Metoclopramide is the only FDA-approved drug for treating symptoms of gastroparesis. A nasal spray formulation (EVK-110) is being developed to provide reliable systemic absorption, even when patients are experiencing a disease flare. Systemic concentrations are about 85% of the orally administered dose.

“A prior head-to-head study suggested the nasal spray has advantages over an orally administered tablet, including better symptom control in diabetic patients with gastroparesis,” said Henry P. Parkman, MD, director of the GI Motility Laboratory at Temple University School of Medicine, in Philadelphia, who presented Phase IIb results at DDW (abstract 71).

“This Phase IIb study was the largest clinical study in diabetic gastroparesis with metoclopramide. The results were encouraging and quite unexpected,” Dr. Parkman said. “Metoclopramide nasal spray provided a significant clinical benefit in reducing the symptoms of diabetic gastroparesis in women, whereas in men it did not.”

More than 80% of patients with diabetic gastroparesis are women, Dr. Parkman noted, so the latest findings are “important new information. Metoclopramide nasal spray has the potential to address an unmet need for patients.”

The multicenter, double-blind, placebo-controlled trial compared two doses (10 and 14 mg) of metoclopramide nasal spray in 287 patients with symptomatic diabetic gastroparesis (mean age 51; 71% women). The primary end point was change from baseline to week 4 in the modified daily dietary version of the GCSI total score (nausea, early satiety, bloating and upper abdominal pain).

“Overall, the primary efficacy end point was not statistically significant,” Dr. Parkman said (Table). “This appeared to be due to the high placebo response, primarily in male patients. Females, but not males, had statistically significant improvement in symptoms for both doses of intranasal metoclopramide.”


Table. Change in mGCSI-DD Total Score From Baseline to Week 4 (Intention-to-Treat)
Population Placebo 10 mg EVK-001 P Value 14 mg EVK-001 P Value
All patients (N=287) –1.0 –1.2 0.1504 –1.2 0.3005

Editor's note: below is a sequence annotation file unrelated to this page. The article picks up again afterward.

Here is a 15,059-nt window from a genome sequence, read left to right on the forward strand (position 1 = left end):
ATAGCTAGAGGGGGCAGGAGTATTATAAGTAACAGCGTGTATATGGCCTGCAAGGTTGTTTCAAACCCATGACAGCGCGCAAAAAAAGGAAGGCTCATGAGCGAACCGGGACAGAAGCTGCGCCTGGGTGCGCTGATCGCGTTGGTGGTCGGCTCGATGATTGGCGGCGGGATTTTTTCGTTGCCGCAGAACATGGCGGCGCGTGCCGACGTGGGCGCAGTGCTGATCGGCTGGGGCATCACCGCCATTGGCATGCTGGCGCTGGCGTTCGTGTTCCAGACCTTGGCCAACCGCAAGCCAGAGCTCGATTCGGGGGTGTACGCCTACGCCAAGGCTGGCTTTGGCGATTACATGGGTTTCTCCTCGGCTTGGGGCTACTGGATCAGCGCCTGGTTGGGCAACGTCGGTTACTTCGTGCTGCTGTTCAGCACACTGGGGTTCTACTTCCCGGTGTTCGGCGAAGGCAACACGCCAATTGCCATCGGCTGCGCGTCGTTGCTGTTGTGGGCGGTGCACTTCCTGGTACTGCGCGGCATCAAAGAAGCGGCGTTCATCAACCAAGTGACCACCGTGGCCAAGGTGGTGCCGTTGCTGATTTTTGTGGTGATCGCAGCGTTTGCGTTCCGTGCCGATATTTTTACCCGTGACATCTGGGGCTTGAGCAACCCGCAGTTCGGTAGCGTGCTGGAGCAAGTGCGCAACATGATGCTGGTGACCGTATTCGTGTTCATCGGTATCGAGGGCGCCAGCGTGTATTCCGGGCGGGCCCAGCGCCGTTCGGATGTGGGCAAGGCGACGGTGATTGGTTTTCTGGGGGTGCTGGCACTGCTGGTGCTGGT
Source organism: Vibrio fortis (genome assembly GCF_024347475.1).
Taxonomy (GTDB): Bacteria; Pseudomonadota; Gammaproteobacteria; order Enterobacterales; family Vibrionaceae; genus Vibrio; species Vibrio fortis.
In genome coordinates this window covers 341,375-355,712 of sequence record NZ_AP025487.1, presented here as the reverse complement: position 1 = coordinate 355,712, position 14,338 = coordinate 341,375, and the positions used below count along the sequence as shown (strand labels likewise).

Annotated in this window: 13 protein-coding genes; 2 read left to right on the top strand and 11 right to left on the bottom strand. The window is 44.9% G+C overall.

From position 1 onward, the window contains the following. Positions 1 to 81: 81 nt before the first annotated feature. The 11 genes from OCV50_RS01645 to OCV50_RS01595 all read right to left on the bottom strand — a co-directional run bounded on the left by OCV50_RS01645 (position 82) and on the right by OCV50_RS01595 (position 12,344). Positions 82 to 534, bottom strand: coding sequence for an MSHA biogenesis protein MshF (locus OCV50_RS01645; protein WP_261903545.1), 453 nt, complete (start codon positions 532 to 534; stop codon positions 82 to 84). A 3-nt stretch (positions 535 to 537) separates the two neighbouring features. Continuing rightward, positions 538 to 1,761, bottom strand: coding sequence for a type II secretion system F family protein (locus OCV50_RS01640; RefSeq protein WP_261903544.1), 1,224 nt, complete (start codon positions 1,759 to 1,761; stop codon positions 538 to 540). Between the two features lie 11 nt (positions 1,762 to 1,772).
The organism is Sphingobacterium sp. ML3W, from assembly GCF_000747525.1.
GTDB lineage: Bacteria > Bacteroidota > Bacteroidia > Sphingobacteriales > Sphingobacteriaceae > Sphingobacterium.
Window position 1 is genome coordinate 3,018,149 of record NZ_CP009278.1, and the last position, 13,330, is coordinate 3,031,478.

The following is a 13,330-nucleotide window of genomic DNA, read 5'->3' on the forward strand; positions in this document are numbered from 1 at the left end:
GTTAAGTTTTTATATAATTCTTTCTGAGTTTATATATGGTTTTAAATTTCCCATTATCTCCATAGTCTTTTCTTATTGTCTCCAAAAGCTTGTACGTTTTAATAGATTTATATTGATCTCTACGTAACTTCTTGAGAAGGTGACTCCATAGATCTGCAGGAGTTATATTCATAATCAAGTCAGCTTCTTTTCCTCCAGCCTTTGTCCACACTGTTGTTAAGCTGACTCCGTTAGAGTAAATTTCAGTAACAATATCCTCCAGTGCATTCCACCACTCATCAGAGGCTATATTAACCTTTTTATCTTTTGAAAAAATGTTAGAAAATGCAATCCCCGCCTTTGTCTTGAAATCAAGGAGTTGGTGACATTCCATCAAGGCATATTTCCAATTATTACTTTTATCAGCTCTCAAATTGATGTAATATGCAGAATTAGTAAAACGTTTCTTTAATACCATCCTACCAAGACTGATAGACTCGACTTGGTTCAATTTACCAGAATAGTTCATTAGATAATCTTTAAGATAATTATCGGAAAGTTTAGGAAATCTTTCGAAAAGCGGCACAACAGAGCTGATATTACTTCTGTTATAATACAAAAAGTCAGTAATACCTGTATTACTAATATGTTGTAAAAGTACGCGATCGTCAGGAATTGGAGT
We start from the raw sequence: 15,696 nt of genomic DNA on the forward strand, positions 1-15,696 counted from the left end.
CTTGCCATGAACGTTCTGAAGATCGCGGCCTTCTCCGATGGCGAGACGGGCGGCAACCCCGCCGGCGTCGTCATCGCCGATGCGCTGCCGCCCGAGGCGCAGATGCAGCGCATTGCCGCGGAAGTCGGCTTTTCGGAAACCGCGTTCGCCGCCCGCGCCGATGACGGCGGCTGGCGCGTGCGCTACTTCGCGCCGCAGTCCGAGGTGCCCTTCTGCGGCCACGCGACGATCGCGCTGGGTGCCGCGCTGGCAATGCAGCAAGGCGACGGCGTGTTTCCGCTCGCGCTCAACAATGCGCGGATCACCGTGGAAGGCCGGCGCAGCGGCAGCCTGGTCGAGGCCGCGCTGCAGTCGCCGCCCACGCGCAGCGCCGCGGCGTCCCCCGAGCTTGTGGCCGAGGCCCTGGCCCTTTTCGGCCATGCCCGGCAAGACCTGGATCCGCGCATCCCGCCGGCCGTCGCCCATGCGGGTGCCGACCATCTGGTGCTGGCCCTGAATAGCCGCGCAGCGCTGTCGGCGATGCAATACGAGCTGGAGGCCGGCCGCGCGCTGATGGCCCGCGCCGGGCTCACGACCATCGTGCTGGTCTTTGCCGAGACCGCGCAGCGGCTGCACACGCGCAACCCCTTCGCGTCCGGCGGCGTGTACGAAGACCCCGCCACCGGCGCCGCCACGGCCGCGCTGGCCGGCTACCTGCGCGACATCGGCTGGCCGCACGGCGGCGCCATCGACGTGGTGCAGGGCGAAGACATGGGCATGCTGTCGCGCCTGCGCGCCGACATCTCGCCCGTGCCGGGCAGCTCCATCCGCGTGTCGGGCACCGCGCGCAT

Women (n=203) –0.8 –1.2 0.0247 –1.3 0.0215
Men (n=84) –1.4 –1.2 0.4497 –0.9 0.2174
mGCSI-DD, modified daily dietary version of the Gastroparesis Cardinal Symptom Index

For the primary end point, an interaction test between treatment and sex was statistically significant (P=0.038), suggesting the effect of the drug differs between men and women, he said. “The observed differences in efficacy by gender were not related to severity of baseline disease or other demographic characteristics,” he added.

Dr. Parkman said the patients tolerated the nasal spray well at both doses. “There were no dose-limiting toxicities and fewer than 10% of patients dropped out, including 5% due to adverse events,” he said.

The majority of adverse events were mild or moderate, and there were no deaths or reports of tardive dyskinesia, he added.

“These two studies offer potentially very exciting new options for the treatment of a very common problem for a large number of diabetic patients,” said David A. Johnson, MD, professor of medicine and chief of gastroenterology at Eastern Virginia Medical School, in Norfolk. He said the lack of tardive dyskinesia and tremor with the metoclopramide nasal spray is notable.

“Improving gastric emptying in these patients is important for both symptom relief as well as glycemic control,” Dr. Johnson said. “At present, we have very limited effective options for these patients, and these data address a huge unmet therapeutic need.”

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Weight loss surgery can slash diabetes risk by 80%, reveals new study

Monday, 3 November 2014 – 4:56pm IST | Place: London | Agency: ANI

A new study has revealed that weight loss surgery can help beat diabetes, by slashing the risk of developing Type 2 diabetes by a massive 80% in people who are obese.

Martin Gulliford, professor of public health at King’s College London, said that their results suggest that bariatric surgery may be a highly effective method of preventing the onset of new diabetes in men and women with severe obesity, the Daily Express reported. Gulliford added that people need to understand how weight loss surgery can be used, together with interventions to increase physical activity and promote healthy eating, as part of an overall diabetes prevention strategy.

The new research used electronic health records to assess the effect of contemporary surgical weight loss procedures on the development of diabetes and identified 2,167 obese adults without diabetes who underwent one of three surgical procedures – a gastric band, sleeve or bypass – for weight loss from 2002 onwards.

They were compared with 2,167 controls matched for age, sex, BMI, and blood glucose control who did not have surgery or other obesity treatments and then were followed up for a maximum of seven years, during which time, 38 who had weight loss surgery were newly diagnosed with diabetes, compared with 177 in the control group.

Compared with controls, diabetes incidence was reduced by about 80% in those having surgery, even after controlling for other important factors including smoking, high blood pressure and high cholesterol.

The study was published in The Lancet Diabetes & Endocrinology journal.